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Know the Laws: New Jersey

UPDATED February 3, 2016

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WomensLaw.org strongly recommends that you get help from an organization in your area for more information. To find help, please go to the NJ Where to Find Help page.

Guns and Restraining Orders

back to topI have an emergency or temporary restraining order against the abuser. Can his/her gun be taken away?

Maybe. You can ask the judge to write in your emergency or temporary order that your abuser cannot have a gun while you are waiting for a full court hearing.  NJ law says that with an emeregency or temporary order, the judge may include this firearm provision.*  However, with a permanent order, the judge shall (must) include in the order that the abuser cannot own or buy a firearm and that the ones s/he has must be taken away during the period that the order is in effect or two years, whichever is greater.  However, if s/he is a police officer or military person, this would not apply to him/her while on duty.**  

However, if there is no specific mention of a firearm restriction in the temporary order, then you may have to wait until you are given a final order.

* NJ Statutes § 2C:25-28(j)
** NJ Statutes § 2C:25-29(b)

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back to topI have a restraining order against the abuser. Can s/he keep a gun or buy a new gun?

It depends. If the judge checked the box on your Restraining Order that says that your abuser cannot have a gun or buy a new gun or if your abuser has been convicted of a domestic violence offense, then s/he cannot have a gun.  Under NJ state law, any final restraining order should say that the abuser is banned from purchasing, owning, possessing or controlling a firearm and from getting a gun permit during the period in which the restraining order is in effect or two years, whichever is greater. This does not apply, however, to cops or military personnel while on duty.  It is possible that this firearm provision might also be included in a temporary restraining order as well. *

In order for your Restraining Order to qualify under Federal law, the defendant (person who the order is against) must:

  • Be served (given) notice of the court hearing. In other words, the defendant must have been given paperwork that told him or her about the hearing.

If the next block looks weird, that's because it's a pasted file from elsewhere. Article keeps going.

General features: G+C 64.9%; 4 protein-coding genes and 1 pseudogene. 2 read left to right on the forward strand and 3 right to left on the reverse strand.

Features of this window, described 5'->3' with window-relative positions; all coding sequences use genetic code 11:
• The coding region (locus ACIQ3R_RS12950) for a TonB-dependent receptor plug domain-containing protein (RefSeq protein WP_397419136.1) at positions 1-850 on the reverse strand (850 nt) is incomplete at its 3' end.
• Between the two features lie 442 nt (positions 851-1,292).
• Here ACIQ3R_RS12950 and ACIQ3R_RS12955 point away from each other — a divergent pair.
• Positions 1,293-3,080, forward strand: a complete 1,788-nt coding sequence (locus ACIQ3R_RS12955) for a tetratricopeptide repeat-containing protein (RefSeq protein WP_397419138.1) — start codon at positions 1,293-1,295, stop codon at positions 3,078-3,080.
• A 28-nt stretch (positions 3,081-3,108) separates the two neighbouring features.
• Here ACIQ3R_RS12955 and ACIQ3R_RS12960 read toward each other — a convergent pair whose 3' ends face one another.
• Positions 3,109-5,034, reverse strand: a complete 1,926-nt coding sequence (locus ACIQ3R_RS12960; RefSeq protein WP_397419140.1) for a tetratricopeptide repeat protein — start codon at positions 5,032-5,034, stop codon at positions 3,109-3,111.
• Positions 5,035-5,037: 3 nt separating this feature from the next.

• Have an opportunity to attend the court hearing.
    Note: The abuser does not have to be at the hearing, but s/he has to have the opportunity to come to the hearing.
  • Be an "intimate partner" of the victim, which includes:
    • A current or former spouse
    • A person with whom you share a child
    • A person you live with or have lived with in the past**

Note: If your Restraining Order has expired, it is no longer a valid order under Federal law, which means the firearm ban also does not apply. There is no expiration date written on an NJ Restraining Order because the order is good until and unless the court orders otherwise.***  The date of issue will be written next to the judge’s signature on the last page of the order.

Note: This law may not apply to law enforcement officials, military personnel, and other government employees who use guns while performing official duties.****  If your abuser is a police officer, member of the military, or someone else who uses a gun for their job, talk to your local domestic violence program about your options. See NJ State and Local Programs to find a program in your area.

* NJ Statutes §§2C:25-29(b); 2C:25-28(i) & (j); 2C:58-3(c)
** 18 USC §921 (a)(32)
*** NJ Statutes §§2C:25-28(i); 2C:25-29(d)
**** 18 USC §925 (a)(1)

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back to topMy abuser did not show up for the restraining order hearing. Can his/her gun still be taken away?

Maybe.  The abuser does not have to come to the hearing in order for the law to apply to him/her, but s/he does have to be given notice of the hearing and an opportunity to attend.*

If no hearing is scheduled, and/or no notice is given about the restraining order, then the federal firearm law might not apply to the abuser.**

* United States v. Bunnell, 106 F. Supp. 2d 60 (D. Me. 2000), aff'd 280 F. 3d 46 (1st Cir. 2002)
** United States v. Spruill, 292 F. 3d 207 (5th Cir. 2002)

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back to topIs there anything I can do to make it more likely that the abuser's gun is taken away when I get a restraining order?

To try to make it clear that the abuser cannot have a gun, here are a couple things you may want to ask for in court:

  • If the abuser has a gun, tell the judge how many guns s/he has, and if s/he has ever threatened you with a gun(s).
  • Ask the judge to write in the county sheriff’s office where the abuser has to surrender his/her guns. (Before leaving the courthouse, check to make sure that this is included on your restraining order.)
It also may be helpful if the judge explains what will happen to the abuser's guns, who will take them, and where they will be held once you leave the courthouse. Therefore, you may also want to ask the judge:
  • If it can be written in the order that the police to go to the abuser's house and get the guns;
  • To make it clear to both you and the abuser how long the guns will be kept away from the abuser; and
  • To order that the police notify you when the guns are returned to the abuser.


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